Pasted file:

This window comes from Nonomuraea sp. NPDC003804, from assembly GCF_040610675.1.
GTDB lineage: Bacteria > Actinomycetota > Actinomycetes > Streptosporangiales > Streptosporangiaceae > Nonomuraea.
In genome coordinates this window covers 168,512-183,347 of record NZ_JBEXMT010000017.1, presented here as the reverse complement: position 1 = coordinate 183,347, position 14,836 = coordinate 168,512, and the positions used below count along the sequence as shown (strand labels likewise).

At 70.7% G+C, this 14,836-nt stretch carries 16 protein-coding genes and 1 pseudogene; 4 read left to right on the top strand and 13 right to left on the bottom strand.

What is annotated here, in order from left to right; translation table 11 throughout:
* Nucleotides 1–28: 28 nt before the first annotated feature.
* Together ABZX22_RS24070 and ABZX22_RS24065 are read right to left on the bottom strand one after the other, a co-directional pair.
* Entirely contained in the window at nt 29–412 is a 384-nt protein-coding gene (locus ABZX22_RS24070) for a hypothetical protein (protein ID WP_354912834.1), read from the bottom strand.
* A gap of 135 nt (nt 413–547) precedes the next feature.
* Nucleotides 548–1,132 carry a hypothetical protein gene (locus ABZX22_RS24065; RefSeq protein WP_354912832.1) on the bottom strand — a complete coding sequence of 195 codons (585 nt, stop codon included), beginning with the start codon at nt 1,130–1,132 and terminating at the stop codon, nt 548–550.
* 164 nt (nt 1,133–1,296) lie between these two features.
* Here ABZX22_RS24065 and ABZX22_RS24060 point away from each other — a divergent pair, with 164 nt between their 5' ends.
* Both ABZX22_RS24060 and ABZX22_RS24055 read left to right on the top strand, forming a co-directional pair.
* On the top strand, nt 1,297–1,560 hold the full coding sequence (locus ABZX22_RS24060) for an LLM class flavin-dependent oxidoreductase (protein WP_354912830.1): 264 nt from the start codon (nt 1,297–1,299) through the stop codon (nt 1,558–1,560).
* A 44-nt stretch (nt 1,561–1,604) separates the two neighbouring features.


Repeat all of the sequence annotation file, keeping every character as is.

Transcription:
This window comes from Nonomuraea sp. NPDC003804, from assembly GCF_040610675.1.
GTDB lineage: Bacteria > Actinomycetota > Actinomycetes > Streptosporangiales > Streptosporangiaceae > Nonomuraea.
In genome coordinates this window covers 168,512-183,347 of record NZ_JBEXMT010000017.1, presented here as the reverse complement: position 1 = coordinate 183,347, position 14,836 = coordinate 168,512, and the positions used below count along the sequence as shown (strand labels likewise).

At 70.7% G+C, this 14,836-nt stretch carries 16 protein-coding genes and 1 pseudogene; 4 read left to right on the top strand and 13 right to left on the bottom strand.

What is annotated here, in order from left to right; translation table 11 throughout:
* Nucleotides 1–28: 28 nt before the first annotated feature.
* Together ABZX22_RS24070 and ABZX22_RS24065 are read right to left on the bottom strand one after the other, a co-directional pair.
* Entirely contained in the window at nt 29–412 is a 384-nt protein-coding gene (locus ABZX22_RS24070) for a hypothetical protein (protein ID WP_354912834.1), read from the bottom strand.
* A gap of 135 nt (nt 413–547) precedes the next feature.
* Nucleotides 548–1,132 carry a hypothetical protein gene (locus ABZX22_RS24065; RefSeq protein WP_354912832.1) on the bottom strand — a complete coding sequence of 195 codons (585 nt, stop codon included), beginning with the start codon at nt 1,130–1,132 and terminating at the stop codon, nt 548–550.
* 164 nt (nt 1,133–1,296) lie between these two features.
* Here ABZX22_RS24065 and ABZX22_RS24060 point away from each other — a divergent pair, with 164 nt between their 5' ends.
* Both ABZX22_RS24060 and ABZX22_RS24055 read left to right on the top strand, forming a co-directional pair.
* On the top strand, nt 1,297–1,560 hold the full coding sequence (locus ABZX22_RS24060) for an LLM class flavin-dependent oxidoreductase (protein WP_354912830.1): 264 nt from the start codon (nt 1,297–1,299) through the stop codon (nt 1,558–1,560).
* A 44-nt stretch (nt 1,561–1,604) separates the two neighbouring features.